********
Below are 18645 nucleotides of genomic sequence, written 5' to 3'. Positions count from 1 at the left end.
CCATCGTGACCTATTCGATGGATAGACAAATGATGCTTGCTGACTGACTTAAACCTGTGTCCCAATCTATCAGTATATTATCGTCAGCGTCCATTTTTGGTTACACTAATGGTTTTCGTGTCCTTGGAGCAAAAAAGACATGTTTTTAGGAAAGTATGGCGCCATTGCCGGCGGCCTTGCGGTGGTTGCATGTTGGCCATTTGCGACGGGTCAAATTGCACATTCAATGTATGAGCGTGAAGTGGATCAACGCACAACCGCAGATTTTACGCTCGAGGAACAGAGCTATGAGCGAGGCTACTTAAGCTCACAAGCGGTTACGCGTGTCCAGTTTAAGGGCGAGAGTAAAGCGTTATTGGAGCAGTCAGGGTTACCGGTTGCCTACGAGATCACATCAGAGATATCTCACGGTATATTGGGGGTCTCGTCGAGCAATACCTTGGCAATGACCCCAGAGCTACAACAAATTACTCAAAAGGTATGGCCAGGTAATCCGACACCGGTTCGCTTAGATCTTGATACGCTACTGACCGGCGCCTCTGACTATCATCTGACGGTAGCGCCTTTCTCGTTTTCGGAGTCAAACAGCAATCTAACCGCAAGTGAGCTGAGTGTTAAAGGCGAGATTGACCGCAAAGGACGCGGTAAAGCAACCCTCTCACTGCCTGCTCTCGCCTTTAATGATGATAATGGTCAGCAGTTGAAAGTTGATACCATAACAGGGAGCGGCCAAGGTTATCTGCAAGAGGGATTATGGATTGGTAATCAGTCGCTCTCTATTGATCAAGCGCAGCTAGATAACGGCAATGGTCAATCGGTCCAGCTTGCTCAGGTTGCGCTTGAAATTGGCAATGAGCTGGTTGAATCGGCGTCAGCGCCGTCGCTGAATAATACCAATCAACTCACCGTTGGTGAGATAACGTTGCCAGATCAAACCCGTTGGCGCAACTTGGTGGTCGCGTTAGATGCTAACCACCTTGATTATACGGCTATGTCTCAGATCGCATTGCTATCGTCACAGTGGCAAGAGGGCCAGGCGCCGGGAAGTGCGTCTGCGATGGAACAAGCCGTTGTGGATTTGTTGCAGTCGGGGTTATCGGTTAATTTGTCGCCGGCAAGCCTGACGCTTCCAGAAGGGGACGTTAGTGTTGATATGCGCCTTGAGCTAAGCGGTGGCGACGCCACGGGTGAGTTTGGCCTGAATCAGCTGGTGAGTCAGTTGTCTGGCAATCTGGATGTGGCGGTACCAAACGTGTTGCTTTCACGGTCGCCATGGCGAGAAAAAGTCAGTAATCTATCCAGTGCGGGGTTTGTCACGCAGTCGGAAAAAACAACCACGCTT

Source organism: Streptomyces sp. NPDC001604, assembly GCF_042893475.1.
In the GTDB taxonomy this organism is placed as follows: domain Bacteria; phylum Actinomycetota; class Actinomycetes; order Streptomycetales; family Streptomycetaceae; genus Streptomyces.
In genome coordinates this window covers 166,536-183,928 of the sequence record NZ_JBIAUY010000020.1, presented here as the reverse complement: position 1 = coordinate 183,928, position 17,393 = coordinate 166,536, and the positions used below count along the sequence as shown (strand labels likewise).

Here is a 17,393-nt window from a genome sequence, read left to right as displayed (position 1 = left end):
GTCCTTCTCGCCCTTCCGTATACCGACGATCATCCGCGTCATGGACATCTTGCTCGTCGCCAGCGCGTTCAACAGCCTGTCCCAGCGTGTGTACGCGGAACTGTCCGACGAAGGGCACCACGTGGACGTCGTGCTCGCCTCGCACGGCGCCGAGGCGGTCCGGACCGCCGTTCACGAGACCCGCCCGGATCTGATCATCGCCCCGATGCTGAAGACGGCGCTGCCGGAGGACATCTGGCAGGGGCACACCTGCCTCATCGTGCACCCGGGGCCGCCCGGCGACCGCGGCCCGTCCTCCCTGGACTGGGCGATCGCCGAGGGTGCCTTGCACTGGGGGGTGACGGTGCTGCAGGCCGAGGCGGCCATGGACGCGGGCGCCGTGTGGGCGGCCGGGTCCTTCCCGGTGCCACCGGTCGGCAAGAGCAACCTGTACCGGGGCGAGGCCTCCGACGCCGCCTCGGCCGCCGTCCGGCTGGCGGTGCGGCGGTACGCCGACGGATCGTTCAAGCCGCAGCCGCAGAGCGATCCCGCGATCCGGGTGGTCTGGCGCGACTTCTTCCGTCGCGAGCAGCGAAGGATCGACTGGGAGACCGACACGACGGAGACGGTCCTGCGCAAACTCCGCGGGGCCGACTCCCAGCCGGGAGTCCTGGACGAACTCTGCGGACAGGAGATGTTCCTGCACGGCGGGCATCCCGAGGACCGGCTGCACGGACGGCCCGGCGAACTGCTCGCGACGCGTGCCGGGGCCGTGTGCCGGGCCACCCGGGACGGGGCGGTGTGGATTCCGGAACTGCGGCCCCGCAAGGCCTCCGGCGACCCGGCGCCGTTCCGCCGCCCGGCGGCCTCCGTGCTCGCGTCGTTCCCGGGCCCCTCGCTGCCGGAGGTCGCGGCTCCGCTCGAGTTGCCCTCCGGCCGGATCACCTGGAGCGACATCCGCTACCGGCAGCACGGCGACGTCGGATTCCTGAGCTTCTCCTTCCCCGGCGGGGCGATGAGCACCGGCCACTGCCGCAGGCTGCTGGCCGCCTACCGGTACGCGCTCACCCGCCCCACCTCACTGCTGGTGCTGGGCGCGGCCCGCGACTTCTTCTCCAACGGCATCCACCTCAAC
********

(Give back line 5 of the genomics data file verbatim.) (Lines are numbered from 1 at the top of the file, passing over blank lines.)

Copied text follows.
In genome coordinates this window covers 166,536-183,928 of the sequence record NZ_JBIAUY010000020.1, presented here as the reverse complement: position 1 = coordinate 183,928, position 17,393 = coordinate 166,536, and the positions used below count along the sequence as shown (strand labels likewise).